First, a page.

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I have a method in which I want to stop execution (do not return), wait on an event triggered by the UI, then continue that method.

chrome.webRequest.onBeforeSendHeaders.addListener(
    function(details) {

        var newHeaders;
        //I need to stop here, wait on some user event, update the `newHeaders` variable with
        //the content set by the user on the page

        return {requestHeaders:newHeaders};
    },
    {urls: ["<all_urls>"]},
    ["blocking", "requestHeaders"]
);

What I'm doing: Developing a chrome plugin that intercepts requests, modify them by the input of the user from html, then send the request. Based on the docs, I assumed I have to modify it directly in the method and return it.

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1  
JavaScript itself has no facility to stop execution. Why not just drop out of the function and wait for the event to trigger another function call? –  Diodeus Sep 20 '12 at 19:01
    
@Diodeus Actually, it has some blocking functions such as alert or prompt. –  Florian Margaine Sep 22 '12 at 11:03

1 Answer 1

I hope this points you in the right direction:

The docs at: http://developer.chrome.com/trunk/extensions/webRequest.html say:

If the optional opt_extraInfoSpec array contains the string 'blocking' (only allowed for specific events), the callback function is handled synchronously. That means that the request is blocked until the callback function returns. In this case, the callback can return a BlockingResponse that determines the further life cycle of the request. Depending on the context, this response allows cancelling or redirecting a request (onBeforeRequest), cancelling a request or modifying headers (onBeforeSendHeaders, onHeadersReceived), or providing authentication credentials (onAuthRequired).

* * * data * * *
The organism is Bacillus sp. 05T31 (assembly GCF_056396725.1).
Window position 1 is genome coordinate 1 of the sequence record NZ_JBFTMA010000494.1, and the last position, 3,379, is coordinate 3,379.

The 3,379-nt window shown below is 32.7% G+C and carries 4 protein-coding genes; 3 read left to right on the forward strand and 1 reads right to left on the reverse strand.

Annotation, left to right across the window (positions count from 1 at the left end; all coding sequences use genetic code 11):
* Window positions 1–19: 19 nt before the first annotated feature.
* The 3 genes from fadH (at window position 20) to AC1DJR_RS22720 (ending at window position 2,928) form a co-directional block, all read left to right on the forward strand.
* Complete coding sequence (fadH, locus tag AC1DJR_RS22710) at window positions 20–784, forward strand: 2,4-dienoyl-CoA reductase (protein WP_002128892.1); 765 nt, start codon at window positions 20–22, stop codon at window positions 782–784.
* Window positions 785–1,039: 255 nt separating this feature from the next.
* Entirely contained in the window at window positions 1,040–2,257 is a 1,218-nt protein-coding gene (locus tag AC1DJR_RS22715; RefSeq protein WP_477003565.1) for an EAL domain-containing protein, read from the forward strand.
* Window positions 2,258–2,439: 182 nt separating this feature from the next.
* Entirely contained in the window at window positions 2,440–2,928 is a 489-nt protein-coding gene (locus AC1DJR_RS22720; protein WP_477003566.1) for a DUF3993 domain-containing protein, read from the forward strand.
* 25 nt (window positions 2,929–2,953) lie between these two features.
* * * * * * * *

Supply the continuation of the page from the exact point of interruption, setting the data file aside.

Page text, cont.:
My guess is that you can specify "blocking" and then gather information from your user.

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Thank you, I read that too, but don't quite understand how to implement it as the code samples given are limited in regards to that feature –  Shawn Mclean Sep 21 '12 at 0:44

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